Federation establishes new protocol to address child abuse cases

St. Kitts, June 2, 2010 (SKNIS) – The Probation and Child Protection Services of the Ministry of Social Services and Community Development has solidified its commitment to stopping child abuse “dead in its tracks” by implementing a multidisciplinary approach to the management of abuse cases.

Stakeholders in child protection met at the St Kitts Marriott on Thursday to discuss the way forward on the implementation for a National Child Protection Protocol that would implement the new procedure for dealing with child abuse cases in the Federation.

Minister responsible for Social Services and Community Development Hon. Marcella Liburd noted that on July 24th this year, the Federation will celebrate its 20th anniversary of ratifying the United Nations Convention on the Rights of the Child.

Minister Liburd said although significant strides had been made since then in ensuring that national laws, policies and practices conform to the provisions of the convention, the Department of Probation and Child Protection Services recognized the dire need to focus their efforts on the inadequacies and deficiencies in the National child abuse protection system. As such organized it organized the first consultation in 2006 under the theme: Advancing Child Protection: Keeping the Promise. Thursday’s consultation was another major step geared at protecting youth to the fullest extent.

Minister Liburd said as a result of that consultation the pursuit of a Child Protection Protocol was vigorously pursued with unwavering commitment from UNICEF.

Citing reporting, prevention and management of child abuse cases as challenges Permanent Secretary for Social Services on the Island of Nevis Mr. Alstead Pemberton, who was present at the event, said the protocol would go beyond the legal framework for dealing with offenders; to involving the role of the community at large as well as persons who are mandated by law to report cases fully.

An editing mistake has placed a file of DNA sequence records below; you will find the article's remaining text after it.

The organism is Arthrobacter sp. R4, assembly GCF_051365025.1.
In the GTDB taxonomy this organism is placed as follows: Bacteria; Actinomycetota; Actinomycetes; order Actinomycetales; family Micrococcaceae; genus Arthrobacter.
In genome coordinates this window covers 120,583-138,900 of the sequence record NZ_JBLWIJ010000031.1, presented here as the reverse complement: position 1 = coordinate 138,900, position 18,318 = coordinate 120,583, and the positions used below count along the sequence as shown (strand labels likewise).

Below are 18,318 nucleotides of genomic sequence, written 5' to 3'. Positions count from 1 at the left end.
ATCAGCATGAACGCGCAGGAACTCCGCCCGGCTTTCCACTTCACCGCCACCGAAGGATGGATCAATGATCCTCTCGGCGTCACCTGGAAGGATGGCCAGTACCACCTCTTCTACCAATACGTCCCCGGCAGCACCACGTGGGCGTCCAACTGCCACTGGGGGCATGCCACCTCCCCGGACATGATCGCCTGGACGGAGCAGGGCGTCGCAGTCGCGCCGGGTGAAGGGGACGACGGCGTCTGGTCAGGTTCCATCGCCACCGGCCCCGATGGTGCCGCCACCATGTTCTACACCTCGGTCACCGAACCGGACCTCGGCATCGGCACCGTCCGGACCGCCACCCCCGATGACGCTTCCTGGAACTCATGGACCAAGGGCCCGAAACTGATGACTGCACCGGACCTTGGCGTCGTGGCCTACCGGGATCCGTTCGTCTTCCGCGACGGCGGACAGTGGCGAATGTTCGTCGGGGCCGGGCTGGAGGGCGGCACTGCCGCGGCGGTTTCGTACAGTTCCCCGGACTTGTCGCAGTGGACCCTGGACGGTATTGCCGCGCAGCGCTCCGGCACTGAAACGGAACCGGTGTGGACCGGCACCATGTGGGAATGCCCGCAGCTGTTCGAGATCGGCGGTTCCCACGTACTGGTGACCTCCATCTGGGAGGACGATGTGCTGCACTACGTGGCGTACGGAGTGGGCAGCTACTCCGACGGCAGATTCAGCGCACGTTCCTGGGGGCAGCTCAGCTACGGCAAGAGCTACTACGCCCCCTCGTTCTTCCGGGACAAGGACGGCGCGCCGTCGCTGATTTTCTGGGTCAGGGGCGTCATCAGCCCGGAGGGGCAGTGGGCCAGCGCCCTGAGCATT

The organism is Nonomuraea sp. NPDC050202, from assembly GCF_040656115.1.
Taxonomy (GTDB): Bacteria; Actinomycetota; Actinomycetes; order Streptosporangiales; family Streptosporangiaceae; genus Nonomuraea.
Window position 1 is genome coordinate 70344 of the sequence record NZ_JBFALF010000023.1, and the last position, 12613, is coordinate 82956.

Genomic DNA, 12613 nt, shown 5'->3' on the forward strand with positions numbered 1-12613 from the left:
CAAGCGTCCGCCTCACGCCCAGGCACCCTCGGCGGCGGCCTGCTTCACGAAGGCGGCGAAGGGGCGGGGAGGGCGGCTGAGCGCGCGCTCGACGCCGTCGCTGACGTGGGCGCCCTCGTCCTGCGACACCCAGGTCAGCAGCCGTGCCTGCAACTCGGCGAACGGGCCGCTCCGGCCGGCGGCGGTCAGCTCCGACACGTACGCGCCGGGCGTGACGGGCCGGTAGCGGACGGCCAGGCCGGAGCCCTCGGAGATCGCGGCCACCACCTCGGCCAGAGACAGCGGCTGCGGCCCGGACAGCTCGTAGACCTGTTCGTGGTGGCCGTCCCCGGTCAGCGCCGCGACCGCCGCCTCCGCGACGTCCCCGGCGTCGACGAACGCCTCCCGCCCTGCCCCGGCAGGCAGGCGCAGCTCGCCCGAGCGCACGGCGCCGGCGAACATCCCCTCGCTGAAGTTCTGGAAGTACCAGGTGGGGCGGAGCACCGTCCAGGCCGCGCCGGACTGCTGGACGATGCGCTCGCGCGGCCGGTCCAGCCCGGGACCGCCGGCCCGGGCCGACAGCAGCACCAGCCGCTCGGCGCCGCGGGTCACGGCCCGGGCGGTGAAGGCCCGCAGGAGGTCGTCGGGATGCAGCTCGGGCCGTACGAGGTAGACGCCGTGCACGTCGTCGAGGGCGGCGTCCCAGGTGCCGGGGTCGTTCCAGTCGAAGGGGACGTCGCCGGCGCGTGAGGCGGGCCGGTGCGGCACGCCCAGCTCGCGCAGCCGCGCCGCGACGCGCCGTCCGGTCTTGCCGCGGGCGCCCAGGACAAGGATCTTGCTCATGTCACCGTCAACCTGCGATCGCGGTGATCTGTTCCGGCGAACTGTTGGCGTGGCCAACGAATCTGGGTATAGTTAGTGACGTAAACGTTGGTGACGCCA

He added that despite several legislative attempts to address child abuse in St. Kitts and Nevis, the plight of vulnerable children continues to be of great concern in the area of child protection. “Without clearly defined policies and a protocol to support their effective implementation, the legislative initiatives such as the protection and Child Welfare Board Act cannot operate effectively, remarked Mr. Pemberton.

He commented that police officers, prosecutors, medial professionals, magistrates, judges, school counselors and teachers should work toward the same objective of promoting the child’s best interest. He called on the continued assistance of the Probation and Child Protection Service Agency in St. Kitts to assist with issues specific to Nevis which include under reporting and lack of support resources for victims and their families.

The Protocol is designed to address all critical areas including reporting, judicial interventions, investigation, devising care plans, placement of children who require alternative care, follow-up care, monitoring and closure of cases.

It is expected to assist in establishing points of contact, methods of contact and purpose of contact between relevant agencies. It is also expected to strengthen and clarify relationships between child abuse response agencies and to finding professional roles and responsibilities as well as improving the credibility and accountability of agencies.

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